Occam's RAZR: surviving modernity

As you may have guessed, my small rant about River Mini was just a part of a bigger story. The story about an overwhelming marketing-driven mass amnesia disguised as technology evolution, that tries to, and in many cases successfully does, wipe out the whole layers of the original Internet culture as well as the ways to access it. I decided to write it after reading some BS articles about flip phones comeback, role of the old Web, obscure sites and so on. Too many thoughts have been circulating in my head about all this, so it’s time to write them off.

I really envy those who can live without a smartphone, like, at all. I found too many things tied to it, that ideally shouldn’t be. As soon as I started working on releasing myself from this dependency, the circumstances had drastically changed and even more things now depend on this device. I even had to upgrade to another eSIM-enabled model to have confidence in both the battery life and update schedule. Sad but true.

My main phone though (the one I talk on, I mean) is now a single-SIM Alcatel 3025X, one of the best flip phones we have here still officially sold in these trying times. It’s a 3G-enabled one, yes, but still a feature phone with no smartphone hardware and a proprietary Mocor OS (no confusion with MocorDroid, please). I’ll come back to it a bit later but for now I want to focus on another detail: about a year or two ago, I was able to visit Wikipedia (specifically, m.wikipedia.org) from the Mocor’s browser. Now, I can’t.

Why so? Mocor doesn’t say anything beyond “Server failure” but I know exactly that’s because of HTTPS: either switching to the yet unsupported root certificates or incompatible encryption algos. Yes, this browser can into some SSL, but not all of it, and certainly not into the modern one. But the point is, they removed a plain HTTP version, making HTTPS mandatory. Not to mention that WAP and “zero” versions had been removed long ago. To put it simply: one of the most important Web resources on the planet had made itself inaccessible for a large part of the population of the planet by a whim of Google and other tech giants. Just because they said HTTPS is good for everyone, and there’s no reason not to enable it by default. Whatever happened to the KISS principle. Well, literally BILLIONS of older devices that could still work and still be more useful - how good of a reason is that, you first-world pricks?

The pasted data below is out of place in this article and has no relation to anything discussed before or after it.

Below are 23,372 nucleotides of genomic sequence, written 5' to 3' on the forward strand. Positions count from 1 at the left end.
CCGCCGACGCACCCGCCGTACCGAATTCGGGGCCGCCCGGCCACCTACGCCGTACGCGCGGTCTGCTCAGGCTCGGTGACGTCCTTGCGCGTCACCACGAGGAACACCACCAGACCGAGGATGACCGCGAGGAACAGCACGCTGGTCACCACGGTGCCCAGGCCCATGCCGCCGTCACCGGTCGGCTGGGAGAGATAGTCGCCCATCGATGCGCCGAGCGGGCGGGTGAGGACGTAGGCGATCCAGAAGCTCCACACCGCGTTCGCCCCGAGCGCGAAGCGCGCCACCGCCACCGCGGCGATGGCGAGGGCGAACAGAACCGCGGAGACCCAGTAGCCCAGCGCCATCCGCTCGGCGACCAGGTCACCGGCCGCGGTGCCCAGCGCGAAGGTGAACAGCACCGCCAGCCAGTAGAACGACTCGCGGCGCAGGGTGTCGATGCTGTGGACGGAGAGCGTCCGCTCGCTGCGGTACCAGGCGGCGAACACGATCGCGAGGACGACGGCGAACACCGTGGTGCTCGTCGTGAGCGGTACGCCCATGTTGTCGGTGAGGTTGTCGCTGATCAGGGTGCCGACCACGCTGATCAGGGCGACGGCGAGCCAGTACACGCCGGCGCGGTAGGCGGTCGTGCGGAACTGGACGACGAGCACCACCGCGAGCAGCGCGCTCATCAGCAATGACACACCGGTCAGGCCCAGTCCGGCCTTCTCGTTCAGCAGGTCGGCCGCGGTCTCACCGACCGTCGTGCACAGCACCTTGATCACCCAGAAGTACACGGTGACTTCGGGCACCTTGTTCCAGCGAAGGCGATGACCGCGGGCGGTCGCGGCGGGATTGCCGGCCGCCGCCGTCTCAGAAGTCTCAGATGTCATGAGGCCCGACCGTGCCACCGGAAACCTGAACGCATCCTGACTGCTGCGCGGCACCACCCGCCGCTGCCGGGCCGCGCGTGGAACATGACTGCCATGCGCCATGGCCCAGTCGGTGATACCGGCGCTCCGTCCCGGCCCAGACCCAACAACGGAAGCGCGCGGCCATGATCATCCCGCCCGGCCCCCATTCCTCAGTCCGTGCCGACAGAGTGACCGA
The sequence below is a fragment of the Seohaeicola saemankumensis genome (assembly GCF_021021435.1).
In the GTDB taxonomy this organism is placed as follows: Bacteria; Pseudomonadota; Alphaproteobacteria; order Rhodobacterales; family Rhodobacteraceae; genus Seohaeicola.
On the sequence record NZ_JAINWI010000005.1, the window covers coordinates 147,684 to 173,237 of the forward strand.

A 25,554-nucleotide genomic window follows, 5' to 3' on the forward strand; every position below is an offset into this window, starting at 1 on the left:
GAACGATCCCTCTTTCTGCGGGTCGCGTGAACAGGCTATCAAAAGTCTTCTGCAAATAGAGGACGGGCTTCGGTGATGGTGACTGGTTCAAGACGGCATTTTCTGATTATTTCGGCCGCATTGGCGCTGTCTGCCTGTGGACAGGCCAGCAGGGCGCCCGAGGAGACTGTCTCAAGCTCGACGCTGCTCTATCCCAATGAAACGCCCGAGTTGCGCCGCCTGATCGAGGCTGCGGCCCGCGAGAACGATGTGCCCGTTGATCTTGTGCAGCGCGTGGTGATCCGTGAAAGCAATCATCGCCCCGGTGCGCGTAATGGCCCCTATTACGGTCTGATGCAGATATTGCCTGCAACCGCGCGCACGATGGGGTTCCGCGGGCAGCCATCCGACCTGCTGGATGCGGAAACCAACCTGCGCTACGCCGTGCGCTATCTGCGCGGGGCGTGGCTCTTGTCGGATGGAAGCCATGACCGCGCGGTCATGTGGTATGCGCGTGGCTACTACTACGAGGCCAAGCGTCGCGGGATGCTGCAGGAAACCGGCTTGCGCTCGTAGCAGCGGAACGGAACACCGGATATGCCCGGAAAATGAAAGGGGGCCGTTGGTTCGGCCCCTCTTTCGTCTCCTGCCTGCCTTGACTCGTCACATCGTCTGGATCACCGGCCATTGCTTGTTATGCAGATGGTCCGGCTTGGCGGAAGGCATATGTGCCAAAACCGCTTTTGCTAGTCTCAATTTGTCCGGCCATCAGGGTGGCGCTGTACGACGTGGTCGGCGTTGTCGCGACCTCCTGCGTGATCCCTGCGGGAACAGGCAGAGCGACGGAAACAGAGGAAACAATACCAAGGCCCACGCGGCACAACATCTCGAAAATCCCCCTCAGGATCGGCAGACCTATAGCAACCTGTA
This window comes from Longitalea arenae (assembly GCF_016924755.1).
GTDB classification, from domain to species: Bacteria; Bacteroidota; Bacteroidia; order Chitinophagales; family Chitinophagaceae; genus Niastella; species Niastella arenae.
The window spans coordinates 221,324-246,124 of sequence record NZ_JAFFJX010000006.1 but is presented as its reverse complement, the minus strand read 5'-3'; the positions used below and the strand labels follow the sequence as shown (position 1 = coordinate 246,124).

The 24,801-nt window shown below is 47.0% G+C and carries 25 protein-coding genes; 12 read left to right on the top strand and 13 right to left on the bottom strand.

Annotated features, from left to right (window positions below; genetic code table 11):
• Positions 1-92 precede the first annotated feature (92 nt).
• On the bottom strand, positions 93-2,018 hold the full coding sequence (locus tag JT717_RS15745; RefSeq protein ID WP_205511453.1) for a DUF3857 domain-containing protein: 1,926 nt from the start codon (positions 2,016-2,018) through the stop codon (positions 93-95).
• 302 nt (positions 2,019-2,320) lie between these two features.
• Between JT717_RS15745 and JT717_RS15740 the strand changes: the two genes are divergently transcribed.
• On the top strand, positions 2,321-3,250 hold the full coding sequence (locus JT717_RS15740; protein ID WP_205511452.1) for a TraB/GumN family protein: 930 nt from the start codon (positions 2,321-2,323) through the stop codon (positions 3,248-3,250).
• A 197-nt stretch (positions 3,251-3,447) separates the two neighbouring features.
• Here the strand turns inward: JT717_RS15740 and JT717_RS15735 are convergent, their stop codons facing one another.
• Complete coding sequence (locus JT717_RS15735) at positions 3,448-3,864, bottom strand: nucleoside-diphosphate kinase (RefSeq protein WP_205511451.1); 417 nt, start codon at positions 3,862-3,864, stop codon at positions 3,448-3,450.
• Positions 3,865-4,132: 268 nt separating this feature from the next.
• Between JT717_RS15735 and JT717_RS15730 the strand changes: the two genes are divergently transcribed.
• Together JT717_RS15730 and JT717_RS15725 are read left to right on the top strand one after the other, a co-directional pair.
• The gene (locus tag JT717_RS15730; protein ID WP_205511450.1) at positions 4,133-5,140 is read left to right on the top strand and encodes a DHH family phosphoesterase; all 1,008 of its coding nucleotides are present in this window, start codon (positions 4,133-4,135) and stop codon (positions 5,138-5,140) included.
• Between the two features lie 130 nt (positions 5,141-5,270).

And just before some of you mention Nokia 3310 3G, 225 4G, CAT B40 and some other expensive feature phones with preinstalled Opera Mini builds specifically tailored for Mocor, I’ll tell you that I know it and it doesn’t answer my needs. Heck, I do have a B40 with me right now, I know Wikipedia works there. But it only works because (and as long as) some Opera Mini content-shaping proxies do, and considering its official support for all non-mainstream OSes had ended long ago, you can only imagine who manages these servers now and how they might use your data. Just saying.

Yes, I fully understand the importance of encrypted communications in today’s world. But as someone who has a bachelor’s degree in information and telecom security, I strongly oppose what’s going on today. Information security cannot be achieved by encryption alone. Remember the “CIA” triad? Confidentiality, integrity and availability. Here, we’re mostly talking about public access information resources with no login forms (at least in their mobile versions), so confidentiality is not a thing here. HTTPS is mostly aimed to protect the integrity. Now, whether or not to do so at the cost of reduced availability is the real question. Most website owners don’t seem to get the scale of how much it is really reduced when ruling out plain HTTP. Provider’s MITM? Come on, Wikipedia has thousands of mirrors, that one can be easily spotted if it’s ever the case.

I also fully understand that low-end smartphones like KaiOS based devices aim to bring the tech to the masses who didn’t have an opportunity to use a modern browser on a keypad phone before. But there are two “buts”. First, KaiOS devices, regardless of which buzzwords they are positioned with and which price tags they have, still are smartphones, on smartphone hardware, with smartphone battery life (and overall energy footprint) and smartphone-grade swarm of bugs and vulnerabilities. Same goes for MocorDroid phones and other similar efforts. Modern Web means the need for smartphone hardware regardless of its form factor, no exceptions for now, alas. Second, all these efforts are actively pushed through in an Overtone-window-style assumption that all these poor people didn’t have any Internet on their phones before. Which is simply not true. All of us had WAP sites, had the first static mobile-friendly XHTML sites, with lots of useful services actually offering usable mobile versions for handsets of any size. And then, all of a sudden, someone took it all from us, by switching to touch-oriented UI, by closing down email2sms gateways, by enforcing HTTPS and “solving” a number of other problems we never had. And then called their new solution “closing the digital divide” without ever reminding who actually created this divide in the first place.